Parsifal, Wagner's strange, enigmatic yet beguiling final work which he titled a Bühnenweihfestspiel, or a festival play to consecrate a stage, has had a chequered history at Covent Garden. With its at times incongruous mix of cod-Christianity, Buddhism and sins of the flesh it's a notoriously difficult work to bring off.

René Pape as Gurnemanz
René Pape as Gurnemanz
© Clive Barda 2013

Much was riding on this new staging by Stephen Langridge, the company's salute to Wagner's bi-centenary, and by and large expectations were met. He takes Amfortas' fall from grace and his bleeding wound as the starting point for his staging. The first thing we see on entering the auditorium is a blood red drop curtain, which rises during the prelude to reveal a symmetric clearing in a wood dominated by a cube in which Amfortas writhes in agony on a modern hospital bed. Everyone is dressed in modern, grey suits. During Gurnemanz's long narration key points of his story are illuminated in the cube – Kundry's seduction of Amfortas, Klingsor's emasculation etc. After the transformation scene we find ourselves in a bewildering contemporary cult, where the Grail is portrayed as a young boy. No wonder Parsifal appears traumatised after having witnessed this community's queasy celebration of blood-letting in the name of perpetual regeneration.

In Act Two a glitzy posse of Flowermaidens brings the only splash of colour to proceedings and at the act's conclusion Parsifal is blinded (this was confusing), and he staggers off, Oedipal-like, with the spear.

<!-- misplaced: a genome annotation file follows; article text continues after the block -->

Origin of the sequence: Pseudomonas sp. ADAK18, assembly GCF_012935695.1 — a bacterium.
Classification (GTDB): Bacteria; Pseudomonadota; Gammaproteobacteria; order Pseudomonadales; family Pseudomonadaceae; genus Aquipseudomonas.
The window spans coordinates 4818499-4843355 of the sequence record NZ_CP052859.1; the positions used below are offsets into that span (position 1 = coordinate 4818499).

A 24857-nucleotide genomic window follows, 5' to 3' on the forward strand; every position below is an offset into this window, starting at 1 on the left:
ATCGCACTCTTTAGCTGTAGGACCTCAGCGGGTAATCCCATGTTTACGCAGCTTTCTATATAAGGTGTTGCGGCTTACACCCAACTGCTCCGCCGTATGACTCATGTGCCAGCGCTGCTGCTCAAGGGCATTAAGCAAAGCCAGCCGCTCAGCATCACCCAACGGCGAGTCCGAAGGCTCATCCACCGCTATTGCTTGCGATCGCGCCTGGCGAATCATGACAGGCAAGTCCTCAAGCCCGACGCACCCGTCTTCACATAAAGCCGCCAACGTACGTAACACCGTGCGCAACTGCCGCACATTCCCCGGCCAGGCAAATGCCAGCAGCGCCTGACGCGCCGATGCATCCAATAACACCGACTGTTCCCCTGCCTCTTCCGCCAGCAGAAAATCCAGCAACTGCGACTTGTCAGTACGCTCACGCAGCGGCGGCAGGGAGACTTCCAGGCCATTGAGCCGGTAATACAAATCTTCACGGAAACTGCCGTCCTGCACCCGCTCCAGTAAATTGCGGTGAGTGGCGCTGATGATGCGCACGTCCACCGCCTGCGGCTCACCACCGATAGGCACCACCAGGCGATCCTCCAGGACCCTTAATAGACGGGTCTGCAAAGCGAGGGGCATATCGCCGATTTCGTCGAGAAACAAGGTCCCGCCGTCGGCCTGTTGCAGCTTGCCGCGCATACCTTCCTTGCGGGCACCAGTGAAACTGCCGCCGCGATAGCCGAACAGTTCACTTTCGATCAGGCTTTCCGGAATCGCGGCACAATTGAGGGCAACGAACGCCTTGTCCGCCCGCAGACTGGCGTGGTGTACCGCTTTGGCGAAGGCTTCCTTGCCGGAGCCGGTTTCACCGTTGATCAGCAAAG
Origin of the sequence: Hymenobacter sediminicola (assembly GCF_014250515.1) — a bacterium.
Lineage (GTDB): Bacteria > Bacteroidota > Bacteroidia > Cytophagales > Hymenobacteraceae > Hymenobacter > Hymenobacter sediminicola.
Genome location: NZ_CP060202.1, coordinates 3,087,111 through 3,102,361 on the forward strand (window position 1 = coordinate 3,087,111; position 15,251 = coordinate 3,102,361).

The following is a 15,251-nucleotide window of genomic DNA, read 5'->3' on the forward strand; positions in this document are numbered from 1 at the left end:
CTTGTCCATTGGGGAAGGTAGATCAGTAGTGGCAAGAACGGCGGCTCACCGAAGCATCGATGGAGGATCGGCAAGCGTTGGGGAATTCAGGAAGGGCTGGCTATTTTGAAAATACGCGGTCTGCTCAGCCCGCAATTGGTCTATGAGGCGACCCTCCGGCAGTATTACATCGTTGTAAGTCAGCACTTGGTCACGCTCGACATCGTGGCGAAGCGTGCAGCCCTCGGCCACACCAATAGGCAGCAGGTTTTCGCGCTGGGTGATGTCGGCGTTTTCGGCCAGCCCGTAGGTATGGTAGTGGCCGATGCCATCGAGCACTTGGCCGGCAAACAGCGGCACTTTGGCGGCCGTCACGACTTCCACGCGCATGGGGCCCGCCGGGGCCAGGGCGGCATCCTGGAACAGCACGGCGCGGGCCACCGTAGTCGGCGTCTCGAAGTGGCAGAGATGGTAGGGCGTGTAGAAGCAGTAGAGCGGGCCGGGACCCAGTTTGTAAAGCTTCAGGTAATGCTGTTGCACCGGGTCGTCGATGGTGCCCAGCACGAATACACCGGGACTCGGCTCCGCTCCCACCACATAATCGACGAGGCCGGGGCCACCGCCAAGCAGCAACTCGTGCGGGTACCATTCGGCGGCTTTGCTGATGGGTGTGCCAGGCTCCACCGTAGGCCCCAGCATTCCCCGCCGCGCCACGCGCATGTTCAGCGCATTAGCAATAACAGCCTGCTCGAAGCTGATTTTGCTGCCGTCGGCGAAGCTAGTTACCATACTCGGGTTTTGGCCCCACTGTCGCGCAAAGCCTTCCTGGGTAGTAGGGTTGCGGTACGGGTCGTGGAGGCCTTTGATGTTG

There's a sense of desolation in the Third Act, and it's only through his anointing and the power of the Good Friday music that Parsifal's sight is restored. It would be fair to say that Langridge's staging raises more questions than it answers, but in Alison Chitty's designs it's handsome to look at, and at least he attempts to, and often succeeds in getting under the skin of the work.

Musically, the evening was an undisputed triumph. Many assume that Parsifal is a religious work and should be performed in a reverential way, but it's not. It's a living, breathing drama about religious people, humanity and how individuals need to assume responsibility for how they treat each other, and Pappano managed to mine the essence of this. Tempi are perfectly judged as is the overall musical arc of each act. Act One had grandeur and clarity, whilst he brought out the exotically perfumed orchestration of the second act to perfection. Act Three was incandescent from start to finish – I don't think he's done anything finer during his tenure at Covent Garden. Despite a few glitches to being with, the orchestra played with a luminosity and warmth throughout.

Vocal honours of the evening go to René Pape's glorious assumption of the role of Gurnemanz. To hear the role really sung by an artist at the peak of his powers was a real privilege. He made every word tell, his long narration in Act One flew by, and in the third act was nothing sort of sensational. In his role debut as Amfortas Gerald Finley caught the character's anguish to perfection – and sang like a man possessed, whilst Angela Denoke managed to bring out all the conflict in Kundry's multi-faceted persona and was on blistering vocal form. Simon O'Neil has been the go-to Wagner tenor in recent seasons, and although he sounds too one-dimensional and nasal for my liking, the title role suits him better than his previous excursions in the House. Willard White was a suitably malevolent presence as Klingsor, and the augmented chorus sang superbly.

All in all this was an evening of intelligent, questioning theatre, superb music-making and a fitting tribute to Wagner's 200th birthday.

There are further performances of Parsifal at The Royal Opera House on 2, 5, 11, 15 and 18 December. The performance on 18 December will be relayed live to cinemas.